So, the president and I are very close friends. I've been friends with him for two or three decades. And so I keep my communication with him between the two of us.

HILL: I can understand. And certainly over the course of my career, I've heard that many times that the conversation itself and the contents of the conversation would like to remain private. But I do need to press you. You're unwilling to tell me whether you have actually spoken with the president or not since the debate. Is that correct?

CLYBURN: One-on-one, I have not engaged him in one on one conversation. I've been in touch with him, with some of his staff.


Not the campaign staff. I've been in touch with his personal staff.

HILL: Okay. You know, you just heard there. I think if you could hear Jeff Zeleny's reporting, your colleague, Congressman Doggett, on earlier today with John Berman saying he's had some positive comments since he came out and said he thinks the president should step aside. There are a lot of questions about the president's health and his overall fitness. In our most recent polling here at CNN, 72 percent of Americans said that President Biden's physical and mental ability is a reason to vote against him. Just 39 percent said that about Donald Trump.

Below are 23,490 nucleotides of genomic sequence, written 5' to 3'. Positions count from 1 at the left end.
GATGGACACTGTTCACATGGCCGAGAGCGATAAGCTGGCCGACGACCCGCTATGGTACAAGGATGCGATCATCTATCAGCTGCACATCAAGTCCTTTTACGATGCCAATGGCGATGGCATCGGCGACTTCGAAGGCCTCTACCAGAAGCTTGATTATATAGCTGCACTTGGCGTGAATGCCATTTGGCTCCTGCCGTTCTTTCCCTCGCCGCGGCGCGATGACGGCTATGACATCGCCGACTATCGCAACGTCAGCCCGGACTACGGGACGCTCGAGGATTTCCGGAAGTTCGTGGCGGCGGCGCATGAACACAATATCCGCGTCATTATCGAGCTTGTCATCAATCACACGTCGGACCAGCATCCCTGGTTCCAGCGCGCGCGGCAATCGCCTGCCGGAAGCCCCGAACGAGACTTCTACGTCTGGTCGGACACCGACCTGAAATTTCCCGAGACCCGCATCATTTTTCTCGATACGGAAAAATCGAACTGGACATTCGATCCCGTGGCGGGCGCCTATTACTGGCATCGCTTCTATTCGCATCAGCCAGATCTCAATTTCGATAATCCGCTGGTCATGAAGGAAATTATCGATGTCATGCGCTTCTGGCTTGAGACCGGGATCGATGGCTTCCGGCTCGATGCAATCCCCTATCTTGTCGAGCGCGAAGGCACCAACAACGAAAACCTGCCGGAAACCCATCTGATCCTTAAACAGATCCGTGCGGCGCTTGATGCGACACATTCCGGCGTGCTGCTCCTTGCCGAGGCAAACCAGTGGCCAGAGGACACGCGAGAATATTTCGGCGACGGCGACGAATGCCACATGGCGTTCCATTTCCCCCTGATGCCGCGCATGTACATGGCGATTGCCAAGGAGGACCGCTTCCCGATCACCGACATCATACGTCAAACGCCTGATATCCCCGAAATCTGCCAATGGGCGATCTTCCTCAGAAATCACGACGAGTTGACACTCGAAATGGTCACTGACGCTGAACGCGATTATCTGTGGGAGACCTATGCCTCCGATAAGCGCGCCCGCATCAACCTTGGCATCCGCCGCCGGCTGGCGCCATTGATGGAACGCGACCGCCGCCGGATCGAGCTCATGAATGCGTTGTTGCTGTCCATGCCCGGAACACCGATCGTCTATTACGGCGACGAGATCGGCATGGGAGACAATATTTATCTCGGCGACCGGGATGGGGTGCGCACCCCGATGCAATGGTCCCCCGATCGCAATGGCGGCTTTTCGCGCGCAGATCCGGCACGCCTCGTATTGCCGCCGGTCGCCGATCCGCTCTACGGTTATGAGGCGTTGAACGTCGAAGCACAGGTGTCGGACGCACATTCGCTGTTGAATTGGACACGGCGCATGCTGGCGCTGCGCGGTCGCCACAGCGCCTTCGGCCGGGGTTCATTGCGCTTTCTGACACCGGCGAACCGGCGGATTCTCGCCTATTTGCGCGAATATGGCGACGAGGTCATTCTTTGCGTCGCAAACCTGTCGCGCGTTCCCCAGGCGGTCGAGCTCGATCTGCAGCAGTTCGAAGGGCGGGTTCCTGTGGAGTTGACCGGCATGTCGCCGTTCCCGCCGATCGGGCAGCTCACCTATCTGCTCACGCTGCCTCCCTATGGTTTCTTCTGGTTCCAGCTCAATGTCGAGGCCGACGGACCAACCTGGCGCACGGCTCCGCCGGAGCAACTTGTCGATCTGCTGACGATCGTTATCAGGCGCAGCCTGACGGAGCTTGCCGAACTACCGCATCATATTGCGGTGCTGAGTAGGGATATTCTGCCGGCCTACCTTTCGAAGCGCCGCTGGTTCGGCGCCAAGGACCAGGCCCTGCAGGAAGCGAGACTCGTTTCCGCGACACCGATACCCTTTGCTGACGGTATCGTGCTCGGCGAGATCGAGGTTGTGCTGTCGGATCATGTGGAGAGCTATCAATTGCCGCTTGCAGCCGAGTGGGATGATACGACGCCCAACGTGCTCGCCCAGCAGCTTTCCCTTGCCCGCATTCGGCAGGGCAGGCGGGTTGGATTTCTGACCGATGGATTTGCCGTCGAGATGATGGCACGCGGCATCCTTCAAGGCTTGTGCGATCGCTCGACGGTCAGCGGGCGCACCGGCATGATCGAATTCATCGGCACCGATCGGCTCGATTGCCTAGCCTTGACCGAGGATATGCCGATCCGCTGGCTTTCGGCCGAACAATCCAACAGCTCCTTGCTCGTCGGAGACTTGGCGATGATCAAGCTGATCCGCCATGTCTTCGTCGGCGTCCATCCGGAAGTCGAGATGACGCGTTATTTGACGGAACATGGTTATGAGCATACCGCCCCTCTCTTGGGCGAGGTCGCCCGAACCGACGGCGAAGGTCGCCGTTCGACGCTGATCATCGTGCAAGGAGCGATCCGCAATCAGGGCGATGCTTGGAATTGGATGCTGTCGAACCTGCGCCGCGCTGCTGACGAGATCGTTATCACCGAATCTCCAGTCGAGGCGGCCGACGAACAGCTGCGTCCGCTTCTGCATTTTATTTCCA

Now, this is a poll again that was taken in the wake of the debate. Have you personally noticed a decline in the president in the last several months?

CLYBURN: Not in my one-on-one meetings with him. I saw what I saw last Thursday night. And it is concerning. I said that the very next morning. But email one-on-one discussions with him. No, I have not seen that. And if you recall, that this man sometime with him, especially at the ceremony with the Presidential Medal of Freedom, I did not see any decline.

HILL: And do you have any concerns about his abilities moving forward?

CLYBURN: I saw what I saw Thursday night. And as I said, I saw that as being concerning. And that's why I want to see these town hall type meetings, to see his interactions with the public, with the media looking in and we having the benefit of the -- those media meetings. If we can have the benefit of that, I think that it will satisfy a lot of people.